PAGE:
Summary and first impressions
With the announcement of the GH3, Panasonic doubles down on its appeal to videographers with a very impressive video specification; namely a 50-72Mbps bit rate that is exceeded only by the Canon EOS 5D Mark III. Yet there is news here for enthusiast stills photographers as well. A professional grade dust and splash proof magnesium alloy body, improved image processing, an OLED EVF and rear screen, and wireless flash control are not easily dismissed. There's no question though that the trade-off for all of the GH3's goodies is a larger body.
The camera is considerably more flexible that its predecessor, with customization options that can be tuned to suit your shooting style, whether you shoot movies, stills or a mixture of both. In addition to being able to redefine most of the camera's buttons' functions, it's also possible to adjust dial function and direction - making the GH3 very easy to quickly set up. And, for anyone wondering why they'd buy a Micro Four Thirds camera if it's nearly as big as a DSLR, it becomes a bit more obvious when you try shooting with it.
The GH3 offers similar levels of direct, customizable control as a high-end DSLR but its body size is nearer that of an entry-level model. Furthermore, the ability to quickly set a precise focus point simply by touching the screen makes the camera very fast to use. Even a committed DSLR shooter is likely to find they quickly find themselves swapping between the rear screen and viewfinder, in a way that you simply don't with a more conventional camera. The Micro Four Thirds lens range also offers an increasingly attractive selection of lenses for enthusiasts, with the advantage that they're all modern creations designed to work quickly and seamlessly with the GH3.
Our early impressions of the video capabilities are positive, with the GH3 making it very easy to control the focus, exposure and sound recording level on the camera as you shoot (while offering options such as clean, menu-less output over HDMI and, of course, timecode). However, the initial concerns about the limited focus aids - specifically focus peaking - seem to be confirmed by Panasonic's statements and the lack of major feature additions in the recent firmware update.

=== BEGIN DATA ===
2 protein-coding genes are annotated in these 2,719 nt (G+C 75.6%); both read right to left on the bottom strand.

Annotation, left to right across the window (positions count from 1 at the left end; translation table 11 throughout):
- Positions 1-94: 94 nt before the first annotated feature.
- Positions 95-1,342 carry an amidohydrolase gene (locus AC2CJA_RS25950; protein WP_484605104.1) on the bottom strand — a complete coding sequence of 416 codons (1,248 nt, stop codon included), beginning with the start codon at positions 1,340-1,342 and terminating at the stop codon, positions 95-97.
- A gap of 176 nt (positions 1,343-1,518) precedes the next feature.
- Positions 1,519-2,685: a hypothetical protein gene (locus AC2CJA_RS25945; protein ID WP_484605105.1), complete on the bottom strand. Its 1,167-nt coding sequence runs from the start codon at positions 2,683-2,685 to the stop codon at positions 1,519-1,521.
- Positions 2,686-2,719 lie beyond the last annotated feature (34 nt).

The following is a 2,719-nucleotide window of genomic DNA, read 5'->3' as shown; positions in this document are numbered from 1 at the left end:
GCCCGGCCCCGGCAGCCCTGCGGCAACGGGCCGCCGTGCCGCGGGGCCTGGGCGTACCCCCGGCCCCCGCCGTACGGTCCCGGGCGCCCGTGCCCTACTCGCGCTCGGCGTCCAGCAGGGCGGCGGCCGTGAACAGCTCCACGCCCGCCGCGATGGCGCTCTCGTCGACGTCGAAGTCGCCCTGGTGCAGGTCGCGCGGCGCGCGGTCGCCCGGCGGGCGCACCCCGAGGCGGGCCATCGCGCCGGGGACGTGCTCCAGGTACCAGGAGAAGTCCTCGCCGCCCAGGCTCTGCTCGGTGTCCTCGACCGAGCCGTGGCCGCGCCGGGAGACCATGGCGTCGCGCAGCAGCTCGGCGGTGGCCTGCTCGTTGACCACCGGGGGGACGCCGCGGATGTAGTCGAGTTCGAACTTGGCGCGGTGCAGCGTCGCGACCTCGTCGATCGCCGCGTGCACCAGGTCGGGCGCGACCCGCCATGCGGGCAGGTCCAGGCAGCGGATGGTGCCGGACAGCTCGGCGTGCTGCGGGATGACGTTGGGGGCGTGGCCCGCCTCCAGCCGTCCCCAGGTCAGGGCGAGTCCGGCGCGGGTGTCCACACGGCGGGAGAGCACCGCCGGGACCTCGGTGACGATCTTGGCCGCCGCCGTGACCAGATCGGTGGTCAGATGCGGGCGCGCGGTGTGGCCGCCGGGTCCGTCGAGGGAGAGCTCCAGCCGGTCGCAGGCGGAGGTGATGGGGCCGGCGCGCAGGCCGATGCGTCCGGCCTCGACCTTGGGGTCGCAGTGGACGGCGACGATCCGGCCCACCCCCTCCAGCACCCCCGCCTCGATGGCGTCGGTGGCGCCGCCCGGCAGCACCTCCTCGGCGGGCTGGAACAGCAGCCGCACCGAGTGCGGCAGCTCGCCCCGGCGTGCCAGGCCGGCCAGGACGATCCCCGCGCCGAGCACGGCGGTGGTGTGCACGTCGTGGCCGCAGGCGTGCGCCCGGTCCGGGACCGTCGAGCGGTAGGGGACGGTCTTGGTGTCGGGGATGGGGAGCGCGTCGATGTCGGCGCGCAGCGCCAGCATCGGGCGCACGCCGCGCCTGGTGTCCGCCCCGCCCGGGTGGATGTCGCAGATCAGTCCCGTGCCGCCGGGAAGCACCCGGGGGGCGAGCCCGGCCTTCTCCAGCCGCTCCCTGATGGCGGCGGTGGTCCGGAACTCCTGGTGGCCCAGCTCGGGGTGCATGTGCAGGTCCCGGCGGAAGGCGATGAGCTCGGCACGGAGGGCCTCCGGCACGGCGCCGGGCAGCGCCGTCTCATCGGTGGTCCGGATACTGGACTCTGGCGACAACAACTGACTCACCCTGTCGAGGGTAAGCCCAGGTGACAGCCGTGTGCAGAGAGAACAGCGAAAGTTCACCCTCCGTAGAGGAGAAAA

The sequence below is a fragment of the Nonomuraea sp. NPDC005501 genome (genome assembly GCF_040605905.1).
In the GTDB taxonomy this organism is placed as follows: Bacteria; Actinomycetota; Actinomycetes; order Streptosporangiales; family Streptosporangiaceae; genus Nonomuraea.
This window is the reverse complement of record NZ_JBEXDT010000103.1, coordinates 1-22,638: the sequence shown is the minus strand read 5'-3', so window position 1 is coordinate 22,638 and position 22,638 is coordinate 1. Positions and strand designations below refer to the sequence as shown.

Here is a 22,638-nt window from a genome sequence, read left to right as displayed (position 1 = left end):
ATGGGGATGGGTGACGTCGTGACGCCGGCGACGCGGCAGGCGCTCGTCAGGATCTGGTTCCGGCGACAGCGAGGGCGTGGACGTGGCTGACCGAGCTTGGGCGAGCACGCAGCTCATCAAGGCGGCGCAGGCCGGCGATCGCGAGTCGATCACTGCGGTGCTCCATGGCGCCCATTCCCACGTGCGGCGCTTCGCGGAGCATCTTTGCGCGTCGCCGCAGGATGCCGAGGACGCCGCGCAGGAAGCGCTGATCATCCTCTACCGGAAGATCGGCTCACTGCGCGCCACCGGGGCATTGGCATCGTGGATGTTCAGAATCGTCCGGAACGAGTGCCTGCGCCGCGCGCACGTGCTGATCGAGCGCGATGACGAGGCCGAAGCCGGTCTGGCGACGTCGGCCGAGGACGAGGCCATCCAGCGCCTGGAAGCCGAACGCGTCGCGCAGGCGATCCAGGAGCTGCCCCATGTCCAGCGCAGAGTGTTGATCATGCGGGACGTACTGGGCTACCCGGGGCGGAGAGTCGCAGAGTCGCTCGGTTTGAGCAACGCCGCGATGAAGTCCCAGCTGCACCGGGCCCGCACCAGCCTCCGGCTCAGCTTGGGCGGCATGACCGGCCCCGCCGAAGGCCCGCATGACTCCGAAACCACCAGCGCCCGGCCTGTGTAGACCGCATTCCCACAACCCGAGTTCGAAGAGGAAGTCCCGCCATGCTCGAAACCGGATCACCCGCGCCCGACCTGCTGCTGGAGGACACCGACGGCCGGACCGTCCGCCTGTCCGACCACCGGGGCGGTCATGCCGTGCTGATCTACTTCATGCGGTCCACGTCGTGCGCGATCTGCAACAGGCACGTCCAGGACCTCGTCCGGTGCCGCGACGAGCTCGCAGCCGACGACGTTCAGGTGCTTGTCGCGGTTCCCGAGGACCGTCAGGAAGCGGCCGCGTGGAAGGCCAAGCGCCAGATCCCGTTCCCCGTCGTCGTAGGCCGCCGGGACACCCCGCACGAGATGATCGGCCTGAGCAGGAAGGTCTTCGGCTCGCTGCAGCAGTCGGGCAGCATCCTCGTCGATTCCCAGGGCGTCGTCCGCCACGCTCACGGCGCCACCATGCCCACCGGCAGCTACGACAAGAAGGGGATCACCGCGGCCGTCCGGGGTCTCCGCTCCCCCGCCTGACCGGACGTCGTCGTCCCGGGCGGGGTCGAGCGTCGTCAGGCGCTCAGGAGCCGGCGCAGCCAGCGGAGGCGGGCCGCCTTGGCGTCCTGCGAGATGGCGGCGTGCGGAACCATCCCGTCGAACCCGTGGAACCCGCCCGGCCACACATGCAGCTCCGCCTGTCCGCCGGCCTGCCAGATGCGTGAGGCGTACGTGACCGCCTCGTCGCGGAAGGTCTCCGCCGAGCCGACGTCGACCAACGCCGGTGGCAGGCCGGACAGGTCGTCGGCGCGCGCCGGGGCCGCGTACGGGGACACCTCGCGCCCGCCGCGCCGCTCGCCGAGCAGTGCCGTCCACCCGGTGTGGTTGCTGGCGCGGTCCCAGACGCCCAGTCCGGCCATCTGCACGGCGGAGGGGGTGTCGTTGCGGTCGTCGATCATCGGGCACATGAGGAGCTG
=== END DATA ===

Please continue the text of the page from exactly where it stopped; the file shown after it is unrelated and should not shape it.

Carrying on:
As far as image quality is concerned, although we still have some testing to do (and a lot more pictures to take) we're very impressed by the pictures coming out of the GH3. In our studio, it turns in a highly creditable performance, and appears to stacks up well against competitors like the Olympus OM-D EM-5. So far, we have no serious complaints about any of our 'real world' samples, either.
In summary, we've not used the GH3 enough to draw too many firm conclusions so far, but it's obviously a highly capable camera and one that we're having a lot of fun shooting with. Getting to grips with its impressive feature set will need some further time (and testing) but we're hoping to bring you our final judgement, in the form of a full review, very soon.
Panasonic DMC-GH3 Preview Samples Gallery
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Preview samples gallery
|Panasonic Lumix DMC-GH3 preview samples gallery - Posted 14th March 2013|